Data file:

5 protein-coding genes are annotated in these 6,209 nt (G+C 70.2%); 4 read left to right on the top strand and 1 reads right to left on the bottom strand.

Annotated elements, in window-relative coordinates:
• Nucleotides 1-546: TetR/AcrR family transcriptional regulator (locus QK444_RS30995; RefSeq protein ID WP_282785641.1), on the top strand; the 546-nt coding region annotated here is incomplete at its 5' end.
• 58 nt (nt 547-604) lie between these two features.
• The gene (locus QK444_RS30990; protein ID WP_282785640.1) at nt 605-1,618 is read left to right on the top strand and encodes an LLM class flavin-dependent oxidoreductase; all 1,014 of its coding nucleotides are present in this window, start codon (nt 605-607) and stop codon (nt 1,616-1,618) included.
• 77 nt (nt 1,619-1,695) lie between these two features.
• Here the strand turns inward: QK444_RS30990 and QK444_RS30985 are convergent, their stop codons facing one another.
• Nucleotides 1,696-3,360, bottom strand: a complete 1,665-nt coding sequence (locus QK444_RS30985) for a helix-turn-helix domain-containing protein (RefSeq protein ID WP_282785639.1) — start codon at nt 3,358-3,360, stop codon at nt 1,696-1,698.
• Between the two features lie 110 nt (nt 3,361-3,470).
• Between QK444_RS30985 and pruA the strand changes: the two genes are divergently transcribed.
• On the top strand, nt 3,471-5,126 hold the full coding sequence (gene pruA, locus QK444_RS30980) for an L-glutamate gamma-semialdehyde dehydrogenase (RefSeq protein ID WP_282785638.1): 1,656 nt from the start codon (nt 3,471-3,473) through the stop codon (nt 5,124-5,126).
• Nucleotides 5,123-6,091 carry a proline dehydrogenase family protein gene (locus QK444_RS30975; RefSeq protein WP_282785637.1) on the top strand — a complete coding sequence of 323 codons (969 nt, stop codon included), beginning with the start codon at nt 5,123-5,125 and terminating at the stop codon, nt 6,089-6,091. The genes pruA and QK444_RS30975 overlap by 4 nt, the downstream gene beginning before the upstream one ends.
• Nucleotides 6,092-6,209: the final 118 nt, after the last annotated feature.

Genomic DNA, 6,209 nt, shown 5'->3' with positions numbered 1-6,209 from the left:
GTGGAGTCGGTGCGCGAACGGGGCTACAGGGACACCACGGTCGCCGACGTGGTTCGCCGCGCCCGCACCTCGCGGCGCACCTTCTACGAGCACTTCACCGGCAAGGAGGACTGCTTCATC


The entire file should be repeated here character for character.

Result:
5 protein-coding genes are annotated in these 6,209 nt (G+C 70.2%); 4 read left to right on the top strand and 1 reads right to left on the bottom strand.

Annotated elements, in window-relative coordinates:
• Nucleotides 1-546: TetR/AcrR family transcriptional regulator (locus QK444_RS30995; RefSeq protein ID WP_282785641.1), on the top strand; the 546-nt coding region annotated here is incomplete at its 5' end.
• 58 nt (nt 547-604) lie between these two features.
• The gene (locus QK444_RS30990; protein ID WP_282785640.1) at nt 605-1,618 is read left to right on the top strand and encodes an LLM class flavin-dependent oxidoreductase; all 1,014 of its coding nucleotides are present in this window, start codon (nt 605-607) and stop codon (nt 1,616-1,618) included.
• 77 nt (nt 1,619-1,695) lie between these two features.
• Here the strand turns inward: QK444_RS30990 and QK444_RS30985 are convergent, their stop codons facing one another.
• Nucleotides 1,696-3,360, bottom strand: a complete 1,665-nt coding sequence (locus QK444_RS30985) for a helix-turn-helix domain-containing protein (RefSeq protein ID WP_282785639.1) — start codon at nt 3,358-3,360, stop codon at nt 1,696-1,698.
• Between the two features lie 110 nt (nt 3,361-3,470).
• Between QK444_RS30985 and pruA the strand changes: the two genes are divergently transcribed.
• On the top strand, nt 3,471-5,126 hold the full coding sequence (gene pruA, locus QK444_RS30980) for an L-glutamate gamma-semialdehyde dehydrogenase (RefSeq protein ID WP_282785638.1): 1,656 nt from the start codon (nt 3,471-3,473) through the stop codon (nt 5,124-5,126).
• Nucleotides 5,123-6,091 carry a proline dehydrogenase family protein gene (locus QK444_RS30975; RefSeq protein WP_282785637.1) on the top strand — a complete coding sequence of 323 codons (969 nt, stop codon included), beginning with the start codon at nt 5,123-5,125 and terminating at the stop codon, nt 6,089-6,091. The genes pruA and QK444_RS30975 overlap by 4 nt, the downstream gene beginning before the upstream one ends.
• Nucleotides 6,092-6,209: the final 118 nt, after the last annotated feature.

Genomic DNA, 6,209 nt, shown 5'->3' with positions numbered 1-6,209 from the left:
GTGGAGTCGGTGCGCGAACGGGGCTACAGGGACACCACGGTCGCCGACGTGGTTCGCCGCGCCCGCACCTCGCGGCGCACCTTCTACGAGCACTTCACCGGCAAGGAGGACTGCTTCATC